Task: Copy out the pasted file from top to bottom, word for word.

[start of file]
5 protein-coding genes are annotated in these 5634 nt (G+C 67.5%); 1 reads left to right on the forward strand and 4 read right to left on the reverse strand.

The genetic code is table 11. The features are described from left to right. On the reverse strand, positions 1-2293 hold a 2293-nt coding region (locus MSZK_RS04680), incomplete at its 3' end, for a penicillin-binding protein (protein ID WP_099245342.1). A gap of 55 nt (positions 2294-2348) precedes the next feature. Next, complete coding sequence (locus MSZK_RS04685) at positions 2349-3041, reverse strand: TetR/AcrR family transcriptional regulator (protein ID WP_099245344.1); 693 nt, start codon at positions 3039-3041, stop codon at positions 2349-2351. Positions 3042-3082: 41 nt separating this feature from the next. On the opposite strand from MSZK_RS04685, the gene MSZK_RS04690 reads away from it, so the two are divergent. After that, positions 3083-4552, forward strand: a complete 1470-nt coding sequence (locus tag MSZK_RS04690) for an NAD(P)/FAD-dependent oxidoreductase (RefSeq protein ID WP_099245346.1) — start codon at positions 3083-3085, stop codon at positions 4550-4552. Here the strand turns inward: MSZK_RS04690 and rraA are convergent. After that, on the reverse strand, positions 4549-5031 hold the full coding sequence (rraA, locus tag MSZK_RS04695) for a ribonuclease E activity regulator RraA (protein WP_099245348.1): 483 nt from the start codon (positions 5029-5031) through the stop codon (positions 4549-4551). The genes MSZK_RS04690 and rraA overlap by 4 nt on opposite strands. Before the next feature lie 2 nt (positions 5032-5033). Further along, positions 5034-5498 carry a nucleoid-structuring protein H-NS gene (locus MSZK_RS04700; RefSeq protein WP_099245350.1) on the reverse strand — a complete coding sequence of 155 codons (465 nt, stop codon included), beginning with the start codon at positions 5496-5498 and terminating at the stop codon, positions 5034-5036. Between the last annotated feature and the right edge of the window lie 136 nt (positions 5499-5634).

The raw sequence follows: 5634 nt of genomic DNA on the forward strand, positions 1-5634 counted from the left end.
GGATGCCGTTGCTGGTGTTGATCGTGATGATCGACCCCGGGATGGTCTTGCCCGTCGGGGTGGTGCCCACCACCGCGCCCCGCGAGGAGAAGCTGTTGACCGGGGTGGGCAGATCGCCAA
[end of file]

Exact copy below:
5 protein-coding genes are annotated in these 5634 nt (G+C 67.5%); 1 reads left to right on the forward strand and 4 read right to left on the reverse strand.

The genetic code is table 11. The features are described from left to right. On the reverse strand, positions 1-2293 hold a 2293-nt coding region (locus MSZK_RS04680), incomplete at its 3' end, for a penicillin-binding protein (protein ID WP_099245342.1). A gap of 55 nt (positions 2294-2348) precedes the next feature. Next, complete coding sequence (locus MSZK_RS04685) at positions 2349-3041, reverse strand: TetR/AcrR family transcriptional regulator (protein ID WP_099245344.1); 693 nt, start codon at positions 3039-3041, stop codon at positions 2349-2351. Positions 3042-3082: 41 nt separating this feature from the next. On the opposite strand from MSZK_RS04685, the gene MSZK_RS04690 reads away from it, so the two are divergent. After that, positions 3083-4552, forward strand: a complete 1470-nt coding sequence (locus tag MSZK_RS04690) for an NAD(P)/FAD-dependent oxidoreductase (RefSeq protein ID WP_099245346.1) — start codon at positions 3083-3085, stop codon at positions 4550-4552. Here the strand turns inward: MSZK_RS04690 and rraA are convergent. After that, on the reverse strand, positions 4549-5031 hold the full coding sequence (rraA, locus tag MSZK_RS04695) for a ribonuclease E activity regulator RraA (protein WP_099245348.1): 483 nt from the start codon (positions 5029-5031) through the stop codon (positions 4549-4551). The genes MSZK_RS04690 and rraA overlap by 4 nt on opposite strands. Before the next feature lie 2 nt (positions 5032-5033). Further along, positions 5034-5498 carry a nucleoid-structuring protein H-NS gene (locus MSZK_RS04700; RefSeq protein WP_099245350.1) on the reverse strand — a complete coding sequence of 155 codons (465 nt, stop codon included), beginning with the start codon at positions 5496-5498 and terminating at the stop codon, positions 5034-5036. Between the last annotated feature and the right edge of the window lie 136 nt (positions 5499-5634).

The raw sequence follows: 5634 nt of genomic DNA on the forward strand, positions 1-5634 counted from the left end.
GGATGCCGTTGCTGGTGTTGATCGTGATGATCGACCCCGGGATGGTCTTGCCCGTCGGGGTGGTGCCCACCACCGCGCCCCGCGAGGAGAAGCTGTTGACCGGGGTGGGCAGATCGCCAA